A van bomb exploded outside the Athens Stock Exchange Wednesday, lightly injuring a passer-by and causing extensive damage to the building and to nearby cars, Greek police said.
A second bomb outside a government building in the northern city of Thessaloniki caused only minor damage.
Both attacks were preceded by anonymous warning calls to Greek media, but there was no claim of responsibility. Police said a Greek far-left militant group called Revolutionary Struggle, best known for firing a rocket at the U.S. embassy in Athens in 2007, was suspected in the stock exchange blast.
"The methodology points to Revolutionary Struggle," police spokesman Panayiotis Stathis said.
The attack in Athens' central Votanikos district blew out windows at the stock exchange and a neighboring car dealership, and damaged parked cars and trees, police said. They said the bomb exploded at 5:38 a.m., in a stolen van that had been parked on a side street outside the building.
One woman was lightly injured by flying glass.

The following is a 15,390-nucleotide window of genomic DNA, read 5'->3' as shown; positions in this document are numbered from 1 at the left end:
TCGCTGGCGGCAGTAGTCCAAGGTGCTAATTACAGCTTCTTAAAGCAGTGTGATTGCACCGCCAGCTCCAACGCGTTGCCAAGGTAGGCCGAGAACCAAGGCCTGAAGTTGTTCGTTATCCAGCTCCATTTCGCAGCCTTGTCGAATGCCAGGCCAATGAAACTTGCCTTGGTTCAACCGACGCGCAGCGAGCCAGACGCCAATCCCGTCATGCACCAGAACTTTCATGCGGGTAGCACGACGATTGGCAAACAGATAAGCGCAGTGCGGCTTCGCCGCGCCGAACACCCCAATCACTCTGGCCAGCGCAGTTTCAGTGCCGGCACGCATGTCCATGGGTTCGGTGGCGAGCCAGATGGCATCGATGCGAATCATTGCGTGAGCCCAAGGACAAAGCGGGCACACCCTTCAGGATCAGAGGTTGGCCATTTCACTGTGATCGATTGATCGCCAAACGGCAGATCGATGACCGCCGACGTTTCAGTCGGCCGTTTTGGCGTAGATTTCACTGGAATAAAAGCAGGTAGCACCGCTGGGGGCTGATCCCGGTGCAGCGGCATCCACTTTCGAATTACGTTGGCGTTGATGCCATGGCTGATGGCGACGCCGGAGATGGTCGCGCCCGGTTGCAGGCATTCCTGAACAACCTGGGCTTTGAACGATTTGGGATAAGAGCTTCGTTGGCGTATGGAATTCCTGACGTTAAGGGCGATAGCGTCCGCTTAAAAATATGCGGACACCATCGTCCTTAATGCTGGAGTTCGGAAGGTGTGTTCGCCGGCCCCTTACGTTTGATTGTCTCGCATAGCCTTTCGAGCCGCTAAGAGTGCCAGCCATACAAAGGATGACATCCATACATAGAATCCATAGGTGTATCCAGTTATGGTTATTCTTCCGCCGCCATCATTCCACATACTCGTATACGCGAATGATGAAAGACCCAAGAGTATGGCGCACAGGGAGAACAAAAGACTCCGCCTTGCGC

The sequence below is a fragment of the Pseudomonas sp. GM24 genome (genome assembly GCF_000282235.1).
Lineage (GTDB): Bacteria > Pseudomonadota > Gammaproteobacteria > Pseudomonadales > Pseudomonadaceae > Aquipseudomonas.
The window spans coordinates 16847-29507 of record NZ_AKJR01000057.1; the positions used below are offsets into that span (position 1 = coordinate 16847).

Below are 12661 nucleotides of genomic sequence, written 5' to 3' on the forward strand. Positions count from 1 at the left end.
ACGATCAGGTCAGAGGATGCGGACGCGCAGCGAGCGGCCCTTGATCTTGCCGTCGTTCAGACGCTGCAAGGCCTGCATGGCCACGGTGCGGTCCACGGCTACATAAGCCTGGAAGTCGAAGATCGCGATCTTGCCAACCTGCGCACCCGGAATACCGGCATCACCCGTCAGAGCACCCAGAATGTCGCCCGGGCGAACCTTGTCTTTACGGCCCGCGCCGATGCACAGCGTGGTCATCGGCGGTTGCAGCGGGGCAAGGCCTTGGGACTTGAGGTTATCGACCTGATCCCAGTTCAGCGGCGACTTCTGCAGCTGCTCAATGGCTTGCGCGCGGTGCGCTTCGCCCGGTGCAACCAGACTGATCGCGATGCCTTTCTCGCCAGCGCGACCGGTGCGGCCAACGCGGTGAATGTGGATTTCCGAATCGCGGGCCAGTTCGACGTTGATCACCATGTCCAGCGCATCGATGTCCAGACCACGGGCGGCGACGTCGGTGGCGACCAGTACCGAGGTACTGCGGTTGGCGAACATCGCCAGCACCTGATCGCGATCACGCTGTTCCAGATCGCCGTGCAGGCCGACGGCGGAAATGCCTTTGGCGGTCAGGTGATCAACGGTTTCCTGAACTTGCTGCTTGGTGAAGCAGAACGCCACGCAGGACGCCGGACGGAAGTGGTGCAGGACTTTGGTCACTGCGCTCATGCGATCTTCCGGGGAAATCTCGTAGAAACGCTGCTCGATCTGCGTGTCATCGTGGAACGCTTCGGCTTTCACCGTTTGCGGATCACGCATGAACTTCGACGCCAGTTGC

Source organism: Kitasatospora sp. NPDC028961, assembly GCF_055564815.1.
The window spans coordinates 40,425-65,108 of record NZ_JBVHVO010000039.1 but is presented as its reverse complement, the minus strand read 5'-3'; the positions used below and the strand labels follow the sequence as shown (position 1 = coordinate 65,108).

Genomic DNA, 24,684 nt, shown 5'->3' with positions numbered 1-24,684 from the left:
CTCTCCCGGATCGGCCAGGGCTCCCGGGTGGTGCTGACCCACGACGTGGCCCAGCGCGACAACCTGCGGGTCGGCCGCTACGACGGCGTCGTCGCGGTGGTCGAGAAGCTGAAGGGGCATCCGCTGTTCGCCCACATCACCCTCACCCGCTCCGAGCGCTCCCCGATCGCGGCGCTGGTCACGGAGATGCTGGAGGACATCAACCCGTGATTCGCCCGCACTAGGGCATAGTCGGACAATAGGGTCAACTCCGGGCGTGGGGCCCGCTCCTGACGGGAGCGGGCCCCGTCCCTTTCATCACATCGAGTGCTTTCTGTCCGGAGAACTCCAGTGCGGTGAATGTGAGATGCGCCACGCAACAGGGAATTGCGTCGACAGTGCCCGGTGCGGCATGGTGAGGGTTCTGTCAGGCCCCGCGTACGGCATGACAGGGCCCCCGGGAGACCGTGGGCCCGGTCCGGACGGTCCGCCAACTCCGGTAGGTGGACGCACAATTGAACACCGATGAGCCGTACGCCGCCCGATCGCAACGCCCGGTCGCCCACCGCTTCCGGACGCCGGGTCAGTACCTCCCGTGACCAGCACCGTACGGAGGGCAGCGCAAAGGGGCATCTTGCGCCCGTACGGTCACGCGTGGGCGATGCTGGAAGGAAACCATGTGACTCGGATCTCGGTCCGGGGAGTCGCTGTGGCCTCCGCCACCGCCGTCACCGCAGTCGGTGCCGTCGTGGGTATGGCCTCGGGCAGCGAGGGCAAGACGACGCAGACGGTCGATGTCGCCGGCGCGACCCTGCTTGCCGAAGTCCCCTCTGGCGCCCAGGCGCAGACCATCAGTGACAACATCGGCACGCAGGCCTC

"The blast caused extensive damage, to the stock exchange building itself and to nearby cars, five of which were completely destroyed," Stathis said.
The stock exchange said in a statement that trading would go ahead normally, "despite the huge damage the explosion caused to the building."
Hidden in a telephone exchange box
Police said the second bomb had been hidden in a telephone exchange box outside the Ministry for Macedonia and Thrace in Thessaloniki. They said the time device exploded at 4:56 a.m., breaking windows in the ministry building.
Greek militants have stepped up attacks following the fatal police shooting of an Athens teenager last December, which sparked the country's worst rioting in decades.
In the bloodiest incident so far, gunmen shot dead an anti-terrorist officer guarding a witness in Athens on June 17. In July, terrorists targeted a McDonald's restaurant in central Athens, causing extensive damage but no injury.
Small anarchist groups have also intensified arson attacks on symbols of wealth and state power, to protest government social and economic policies.